20 Nov 2020, 14:31
Julian Wettengel

G20 important for global climate action in 2021 – German official

Clean Energy Wire

The Group of Twenty (G20) major economies could play a crucial role for global climate action next year, said a German government official in Berlin ahead of this year’s digital G20 summit on 21 and 22 November. As the meeting brings together large emitters from around the globe, it has a lot of potential in pushing for more climate action, for example in China, India and Brazil, said the official. “The G20 format could become very important for climate action next year,” said the official.

It remains unclear whether 2021 brings an end to the so-called 19:1 formula, said the official. The final communiqué had usually included this since the G20 summit in Hamburg in 2017. All governments except the United States reaffirmed their commitment to the full implementation of the Paris Agreement. Ever since president Trump announced his country would leave the Paris Agreement, international climate action has lost an important voice for more ambition. The election of Joe Biden as the next US president has sparked hope among German and European politicians for a new partnership on combating climate change.

This year, all G20 countries except the US aim to commit to the Paris Agreement and ambitious national climate targets in this year’s communiqué, but the text was still debated by governments, said the official. Oil-rich host Saudi Arabia is organising a side event on a “circular carbon economy” (CCE) this year, a concept that would allow the continued use of fossil fuels through (re-)using CO₂, or removing it from the atmosphere to store it. “We support CCE, but we think that reducing CO₂ emissions is also an important goal,” said the German official.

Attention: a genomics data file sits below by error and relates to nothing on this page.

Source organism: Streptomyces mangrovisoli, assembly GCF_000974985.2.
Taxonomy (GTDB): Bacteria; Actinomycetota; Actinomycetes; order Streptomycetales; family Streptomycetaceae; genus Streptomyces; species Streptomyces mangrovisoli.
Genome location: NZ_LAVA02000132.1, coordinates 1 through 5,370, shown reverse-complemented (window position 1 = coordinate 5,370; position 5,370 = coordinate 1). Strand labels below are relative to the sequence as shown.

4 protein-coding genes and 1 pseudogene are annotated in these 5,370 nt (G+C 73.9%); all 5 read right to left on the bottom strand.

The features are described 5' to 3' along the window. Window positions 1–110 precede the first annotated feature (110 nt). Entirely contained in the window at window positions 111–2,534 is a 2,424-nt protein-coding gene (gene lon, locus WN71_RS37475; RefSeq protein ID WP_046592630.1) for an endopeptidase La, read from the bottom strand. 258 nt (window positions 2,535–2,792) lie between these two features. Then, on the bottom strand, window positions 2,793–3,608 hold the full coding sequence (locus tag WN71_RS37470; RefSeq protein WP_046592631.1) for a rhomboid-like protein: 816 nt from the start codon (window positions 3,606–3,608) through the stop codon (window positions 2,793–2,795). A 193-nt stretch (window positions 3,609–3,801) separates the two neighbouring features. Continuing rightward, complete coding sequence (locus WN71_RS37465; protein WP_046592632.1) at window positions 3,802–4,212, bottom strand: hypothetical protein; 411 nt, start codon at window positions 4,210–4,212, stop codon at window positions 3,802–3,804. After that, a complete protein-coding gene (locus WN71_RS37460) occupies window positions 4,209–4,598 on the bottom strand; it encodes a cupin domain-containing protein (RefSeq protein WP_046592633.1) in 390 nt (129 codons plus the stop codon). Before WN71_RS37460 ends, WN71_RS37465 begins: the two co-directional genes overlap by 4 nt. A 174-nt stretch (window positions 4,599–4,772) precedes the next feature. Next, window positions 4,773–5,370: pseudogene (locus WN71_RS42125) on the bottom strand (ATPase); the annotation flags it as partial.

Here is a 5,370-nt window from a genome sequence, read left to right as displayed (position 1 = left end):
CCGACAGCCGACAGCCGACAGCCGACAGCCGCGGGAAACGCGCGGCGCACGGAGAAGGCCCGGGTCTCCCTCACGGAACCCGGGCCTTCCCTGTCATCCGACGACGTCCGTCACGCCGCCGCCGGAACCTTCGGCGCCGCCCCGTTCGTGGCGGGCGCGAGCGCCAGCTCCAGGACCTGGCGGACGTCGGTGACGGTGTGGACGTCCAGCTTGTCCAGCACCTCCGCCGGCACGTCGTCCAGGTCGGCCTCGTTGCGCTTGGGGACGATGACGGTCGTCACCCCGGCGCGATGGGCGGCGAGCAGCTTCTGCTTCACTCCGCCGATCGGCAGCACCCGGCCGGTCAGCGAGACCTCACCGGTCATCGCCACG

The G20 would continue to play a supporting role for global climate action. “To be honest, we will not have climate negotiations in the G20,” said the official, adding that this happened under the United Nations Framework Convention on Climate Change (UNFCCC) with many other countries. The most one could expect from the G20 is a commitment to increase climate ambition – “a sort of tail wind for global climate action”.

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